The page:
Cable Actuated Tensegrity Structures for Deployable Space Booms with Enhanced Stiffness

Open Access
Author:
Yildiz, Kaan
Graduate Program:
Aerospace Engineering
Degree:
Doctor of Philosophy
Document Type:
Dissertation
Date of Defense:
June 13, 2018
Committee Members:
  • George A Lesieutre, Dissertation Advisor
  • George A Lesieutre, Committee Chair
  • Robert Graham Melton, Committee Member
  • Namiko Yamamoto, Committee Member
  • Joseph Paul Cusumano, Outside Member
Keywords:
  • tensegrity structures
  • space structures
  • deployment
  • optimization
  • effective stiffness
  • deployable booms
  • form finding
  • force finding
  • transformation
  • cylindrical tensegrity booms
Abstract:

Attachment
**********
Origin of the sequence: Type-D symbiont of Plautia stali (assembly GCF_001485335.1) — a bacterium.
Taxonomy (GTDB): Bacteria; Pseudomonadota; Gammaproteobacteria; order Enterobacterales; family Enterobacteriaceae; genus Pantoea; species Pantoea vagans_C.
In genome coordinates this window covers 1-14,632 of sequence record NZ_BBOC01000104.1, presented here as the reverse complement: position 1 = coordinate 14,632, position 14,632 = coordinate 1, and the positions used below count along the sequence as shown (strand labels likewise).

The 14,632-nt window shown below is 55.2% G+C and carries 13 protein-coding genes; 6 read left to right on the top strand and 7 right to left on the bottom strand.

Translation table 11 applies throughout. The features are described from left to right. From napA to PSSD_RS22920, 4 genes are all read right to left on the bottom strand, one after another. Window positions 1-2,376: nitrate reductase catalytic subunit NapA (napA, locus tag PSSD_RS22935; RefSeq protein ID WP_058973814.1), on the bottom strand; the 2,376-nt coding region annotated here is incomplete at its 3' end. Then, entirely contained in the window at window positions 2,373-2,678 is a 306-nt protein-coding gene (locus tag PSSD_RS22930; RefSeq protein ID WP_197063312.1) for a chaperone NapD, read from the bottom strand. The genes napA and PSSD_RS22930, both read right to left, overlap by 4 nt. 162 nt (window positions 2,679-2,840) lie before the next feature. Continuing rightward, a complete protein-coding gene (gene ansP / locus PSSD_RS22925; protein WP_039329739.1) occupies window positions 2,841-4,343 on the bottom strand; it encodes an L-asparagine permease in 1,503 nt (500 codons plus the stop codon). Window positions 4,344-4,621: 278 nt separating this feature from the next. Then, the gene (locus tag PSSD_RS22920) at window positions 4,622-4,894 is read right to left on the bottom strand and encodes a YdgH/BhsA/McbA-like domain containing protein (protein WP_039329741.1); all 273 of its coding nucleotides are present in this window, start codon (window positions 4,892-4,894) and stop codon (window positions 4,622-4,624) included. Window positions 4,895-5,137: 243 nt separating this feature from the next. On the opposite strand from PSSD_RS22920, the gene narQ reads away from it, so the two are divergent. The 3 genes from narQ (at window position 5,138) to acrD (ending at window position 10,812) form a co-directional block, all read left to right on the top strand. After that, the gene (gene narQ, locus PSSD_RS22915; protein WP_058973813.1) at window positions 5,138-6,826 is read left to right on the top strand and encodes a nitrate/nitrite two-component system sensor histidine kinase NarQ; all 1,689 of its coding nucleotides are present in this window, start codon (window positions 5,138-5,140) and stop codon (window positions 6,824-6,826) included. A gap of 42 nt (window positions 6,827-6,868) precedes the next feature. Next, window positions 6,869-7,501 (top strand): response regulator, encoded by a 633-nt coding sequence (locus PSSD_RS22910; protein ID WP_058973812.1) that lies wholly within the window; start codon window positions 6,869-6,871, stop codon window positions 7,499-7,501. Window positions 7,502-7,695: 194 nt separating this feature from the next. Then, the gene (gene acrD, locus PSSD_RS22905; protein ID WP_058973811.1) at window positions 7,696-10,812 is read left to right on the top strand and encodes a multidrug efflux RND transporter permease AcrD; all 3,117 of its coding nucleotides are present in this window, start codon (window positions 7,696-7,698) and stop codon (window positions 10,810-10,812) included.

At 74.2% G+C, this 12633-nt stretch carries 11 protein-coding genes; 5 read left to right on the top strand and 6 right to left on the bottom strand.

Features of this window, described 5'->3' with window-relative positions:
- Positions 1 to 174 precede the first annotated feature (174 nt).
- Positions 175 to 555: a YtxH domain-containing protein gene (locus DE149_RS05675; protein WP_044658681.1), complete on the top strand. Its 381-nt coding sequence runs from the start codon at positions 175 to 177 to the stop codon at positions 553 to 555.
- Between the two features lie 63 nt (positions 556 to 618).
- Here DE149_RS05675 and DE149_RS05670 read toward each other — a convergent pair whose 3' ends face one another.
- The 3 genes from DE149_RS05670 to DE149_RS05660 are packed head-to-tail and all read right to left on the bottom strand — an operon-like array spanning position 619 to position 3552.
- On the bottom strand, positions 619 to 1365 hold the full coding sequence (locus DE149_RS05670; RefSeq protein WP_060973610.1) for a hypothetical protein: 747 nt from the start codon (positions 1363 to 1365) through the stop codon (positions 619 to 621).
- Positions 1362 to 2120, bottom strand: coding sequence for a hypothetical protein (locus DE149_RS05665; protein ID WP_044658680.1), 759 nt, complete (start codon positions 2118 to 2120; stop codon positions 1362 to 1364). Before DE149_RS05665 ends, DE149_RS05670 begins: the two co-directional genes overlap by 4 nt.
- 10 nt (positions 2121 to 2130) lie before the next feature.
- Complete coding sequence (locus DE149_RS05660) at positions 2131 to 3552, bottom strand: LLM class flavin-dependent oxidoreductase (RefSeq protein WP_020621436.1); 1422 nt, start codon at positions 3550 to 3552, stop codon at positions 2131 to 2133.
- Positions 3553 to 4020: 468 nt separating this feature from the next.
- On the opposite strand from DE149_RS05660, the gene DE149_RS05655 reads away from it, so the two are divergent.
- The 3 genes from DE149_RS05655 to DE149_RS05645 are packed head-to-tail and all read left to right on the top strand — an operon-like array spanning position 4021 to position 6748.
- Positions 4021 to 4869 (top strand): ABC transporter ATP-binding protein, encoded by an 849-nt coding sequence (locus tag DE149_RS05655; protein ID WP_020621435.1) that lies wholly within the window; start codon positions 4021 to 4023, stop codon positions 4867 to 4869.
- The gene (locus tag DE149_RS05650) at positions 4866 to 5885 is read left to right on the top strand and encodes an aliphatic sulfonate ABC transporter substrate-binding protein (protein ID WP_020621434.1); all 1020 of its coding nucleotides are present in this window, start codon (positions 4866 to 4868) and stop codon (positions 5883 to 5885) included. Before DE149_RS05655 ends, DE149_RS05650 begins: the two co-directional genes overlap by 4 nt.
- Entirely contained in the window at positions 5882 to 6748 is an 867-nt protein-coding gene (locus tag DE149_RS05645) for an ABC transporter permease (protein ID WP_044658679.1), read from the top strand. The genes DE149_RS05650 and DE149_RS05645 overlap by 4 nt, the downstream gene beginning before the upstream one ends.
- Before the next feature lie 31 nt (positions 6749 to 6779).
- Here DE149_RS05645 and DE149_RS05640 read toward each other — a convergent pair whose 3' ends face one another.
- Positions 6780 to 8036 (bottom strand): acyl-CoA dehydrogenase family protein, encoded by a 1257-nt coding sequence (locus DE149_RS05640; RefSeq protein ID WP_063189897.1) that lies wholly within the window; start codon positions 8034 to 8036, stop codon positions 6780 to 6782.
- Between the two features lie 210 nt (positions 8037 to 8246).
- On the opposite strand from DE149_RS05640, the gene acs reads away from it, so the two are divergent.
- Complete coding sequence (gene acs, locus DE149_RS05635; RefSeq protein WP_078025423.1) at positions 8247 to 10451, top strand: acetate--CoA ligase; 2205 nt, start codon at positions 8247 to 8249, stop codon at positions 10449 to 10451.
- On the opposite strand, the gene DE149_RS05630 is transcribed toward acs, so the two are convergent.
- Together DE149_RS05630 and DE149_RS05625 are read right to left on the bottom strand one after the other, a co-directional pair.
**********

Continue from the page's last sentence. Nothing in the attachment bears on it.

Spacecraft having extended configurations must be stowed for launch compactly, with final stiffness adequate to maintain shape and stability under dynamic disturbances. The proposed research focuses on deployable booms, one-dimensional beam-like structures comprising a lightweight, structurally-efficient assemblage of finer-scale structural members. In particular, tensegrity structures are considered for their potential to provide a new kind of deployable boom for space applications. Tensegrity structures (or ``tensegrities'') comprise a self-equilibrating assemblage of 1-D compression members (struts) and tension members (tendons or cables) connected via frictionless ball joints at member ends (nodes). Tensegrities can also carry external loads very efficiently. In a classical tensegrity structure, struts are connected only to cables; however, in a generalization of the concept, struts can meet at nodes, and can be classified based on the maximum number of struts connected at a single node. A classical tensegrity is thus ``Class-1'', and one in which two struts meet at a node would be ``Class-2''. Existing approaches to the analysis and design of tensegrity structures are reviewed, including: various methods of form-finding such as numerical and semi-analytical; as well as methods of force finding (from a given geometry). The behavior of tensegrity structures under external loads is studied using a nonlinear finite element model in which unique characteristics such as the effect of pre-stress and cable slackness are taken into account. Effect of pre-stress is observed as stiffening while cable slackness reduces the overall stiffness. Free vibration properties are investigated, and substantial effects of pre-stress levels on vibration modes associated with infinitesimal mechanisms are revealed. Vibration modes associated with infinitesimal mechanisms are governed by pre-stress levels. The results indicate that corresponding natural frequencies increase proportionally with the square root of the pre-stress levels. Furthermore, effective beam stiffness properties are determined for use in preliminary design; these stiffnesses depend on pre-stress levels. Axial and torsional rigidities are found to increase substantially as pre-stress levels are increased; however, bending and shear rigities do not increase as much as the axial and torsional rigidities. A primary concern regarding the use of classical tensegrity structures for space applications is inferior stiffness, due mainly to the small cross-sectional areas of tendons. Structural stiffness can be increased by allowing strut-to-strut connections, but this decreases packaging efficiency. Two examples of deployable ``cylindrical'' tensegrity booms are investigated in detail: one, a Class-1 tensegrity, the three-strut Snelson type configuration, which is also known as ``SVD'' (Saddle-Vertical-Diagonal) configuration; and the other, a Class-2 tensegrity comprising pairs of mirror-image ``triplex'' configurations. Strut lengths are fixed, and deployment is achieved conceptually via actuation of cable lengths. Generalization to n-strut cylindrical tensegrities is achieved, and example deployments are simulated. The primary focus of the dissertation is a concept for a deployable cylindrical tensegrity boom that begins as a Class-1 tensegrity having high packaging efficiency and, through a multi-stage deployment process, ends as a Class-2 tensegrity having higher stiffness. Realizing this structural concept requires consistent connectivity, augmented by additional cable actuation to achieve the transition at an appropriate stage of deployment. An initial physical realization of this concept (configuration and deployment process) is demonstrated. As a result, it is found that axial and torsional rigidities are increased by factors of 4.5 and 3 for the selected tensegrity boom example, respectively. Whereas the improvements in bending and shear rigidities are obtained as 36$\%$ and 63$\%$, respectively. Another important benefit of the transformation is also identified as the increase in the total height of the boom. Sizing and prestress optimization of tensegrity booms, with consideration of member buckling and yielding, are achieved by implementing a heuristic optimization algorithm, Particle Swarm Optimization (PSO). A trade-off study was conducted with the number of bays varied, and its influence on several properties including bending and torsional stiffnesses, mass and stiffness-to-mass ratios is discussed. The results show that the bending stiffness-to-mass ratio of the optimized tensegrity booms are greater than the bending stiffness-to-mass ratio of most of state of the art deployable boom concepts. A multi-stage optimal deployment path in terms of stiffness is also obtained for a selected case by evaluating effective beam stiffness parameters. The proposed deployment strategy involving a transformation between Class-1 to Class-2 tensegrities promises significant improvements in the structural efficiency of deployable tensegrity booms. The final stiffness-to-mass ratio is found to be greater compared to state of the art deployable boom concepts. This deployment strategy has the potential to increase the claims on tensegrity structures to be one of the best candidates for deployable structures. Alongside parallel advances in cable actuation, tensegrity structures can replace the conventional deployable structures in real space missions.